During the aughts, writer-performer Mike Albo's literary career seemed to be scaling new heights. He'd ratcheted up a robust clip file at powerhouse pubs (The New Yorker, New York magazine, GQ and Details), penned two novels (Hornito; The Underminer) and two plays (Sexotheque; Three Women in Indecision) and was becoming something of a celebrity in NYC's art scene with his satirical one-man shows. Then, in 2007, he scored the ultimate: a biweekly retail column ("Critical Shopper") in the New York Times, which paid him a steady sum in an industry that's infamously unsteady.
Life was good... until a perverse curiosity grabbed hold of him in 2009: What might it be like to go on a supremely tacky press trip to Jamaica?!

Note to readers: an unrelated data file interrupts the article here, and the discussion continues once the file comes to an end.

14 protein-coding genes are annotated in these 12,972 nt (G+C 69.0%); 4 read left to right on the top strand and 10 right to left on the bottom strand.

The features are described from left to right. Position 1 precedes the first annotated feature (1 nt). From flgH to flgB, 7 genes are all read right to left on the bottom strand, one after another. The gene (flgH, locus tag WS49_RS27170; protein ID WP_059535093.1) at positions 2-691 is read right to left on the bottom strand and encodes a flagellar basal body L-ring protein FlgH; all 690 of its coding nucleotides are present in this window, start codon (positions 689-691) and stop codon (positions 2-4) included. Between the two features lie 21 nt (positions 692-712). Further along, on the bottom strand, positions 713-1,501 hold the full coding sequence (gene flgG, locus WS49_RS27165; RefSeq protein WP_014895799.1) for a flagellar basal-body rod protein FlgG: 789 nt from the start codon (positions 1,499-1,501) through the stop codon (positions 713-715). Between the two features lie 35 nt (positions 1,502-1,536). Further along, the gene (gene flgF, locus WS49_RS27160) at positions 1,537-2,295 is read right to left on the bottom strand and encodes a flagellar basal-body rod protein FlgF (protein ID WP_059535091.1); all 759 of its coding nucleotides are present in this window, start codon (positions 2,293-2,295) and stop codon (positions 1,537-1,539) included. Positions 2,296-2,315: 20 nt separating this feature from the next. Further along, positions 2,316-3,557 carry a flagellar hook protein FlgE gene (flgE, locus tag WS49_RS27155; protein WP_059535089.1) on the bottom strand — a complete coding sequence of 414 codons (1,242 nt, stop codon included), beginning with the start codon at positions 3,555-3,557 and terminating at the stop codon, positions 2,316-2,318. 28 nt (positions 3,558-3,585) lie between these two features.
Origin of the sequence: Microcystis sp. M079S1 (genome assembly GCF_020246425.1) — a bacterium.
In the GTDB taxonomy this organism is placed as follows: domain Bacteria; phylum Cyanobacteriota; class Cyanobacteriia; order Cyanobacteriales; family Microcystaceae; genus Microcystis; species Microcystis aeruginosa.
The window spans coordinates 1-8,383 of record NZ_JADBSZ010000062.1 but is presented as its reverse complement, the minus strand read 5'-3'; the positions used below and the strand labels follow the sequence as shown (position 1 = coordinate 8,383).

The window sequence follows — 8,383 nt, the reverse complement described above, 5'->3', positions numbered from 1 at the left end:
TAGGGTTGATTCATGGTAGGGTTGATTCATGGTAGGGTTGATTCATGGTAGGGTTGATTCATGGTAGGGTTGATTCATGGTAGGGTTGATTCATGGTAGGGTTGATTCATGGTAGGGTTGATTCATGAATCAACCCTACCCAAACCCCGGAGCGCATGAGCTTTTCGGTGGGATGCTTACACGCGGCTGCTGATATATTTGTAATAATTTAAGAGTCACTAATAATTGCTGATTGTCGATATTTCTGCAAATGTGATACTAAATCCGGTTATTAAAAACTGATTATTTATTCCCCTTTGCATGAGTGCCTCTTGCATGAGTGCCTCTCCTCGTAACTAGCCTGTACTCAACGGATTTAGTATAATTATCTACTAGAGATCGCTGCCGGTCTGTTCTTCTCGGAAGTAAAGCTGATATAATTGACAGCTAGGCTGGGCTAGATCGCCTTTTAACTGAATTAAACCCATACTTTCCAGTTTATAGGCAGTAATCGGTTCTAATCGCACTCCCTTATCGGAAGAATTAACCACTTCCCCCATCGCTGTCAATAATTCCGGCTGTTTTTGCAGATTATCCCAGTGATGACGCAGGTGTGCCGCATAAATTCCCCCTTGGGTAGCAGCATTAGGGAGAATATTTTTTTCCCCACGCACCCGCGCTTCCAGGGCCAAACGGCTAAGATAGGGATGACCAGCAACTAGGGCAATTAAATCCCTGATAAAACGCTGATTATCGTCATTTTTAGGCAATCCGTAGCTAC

"It was the crassest junket ever," he laughed in a recent interview with The Slant, rattling off the trip's corporate sponsors -- Trojan Condoms, Cold-Eeze, Pom Wonderful, H&M, Starbucks and Gillette! "The bukaki of a junket," he joked.
What ensued forever floats through the blogosphere: The Times defended Albo on the grounds that he was a freelancer and not on assignment for the paper, then abruptly changed course amid a flurry of negative press and gave him the ax.
In 2011, Albo "fictionalized" this experience in an autobiographical novella fittingly titled The Junket, which he adapted into a play, premiering at Dixon Place in Manhattan on November 1.
From his shabby-chic apartment in Brooklyn's Park Slope, Albo talked about the struggles of living a freelance life, the hypocrisy of the media elite, and the high personal cost of pursuing a life of letters.
Read the Q&A at The Slant: There's Always More to the Story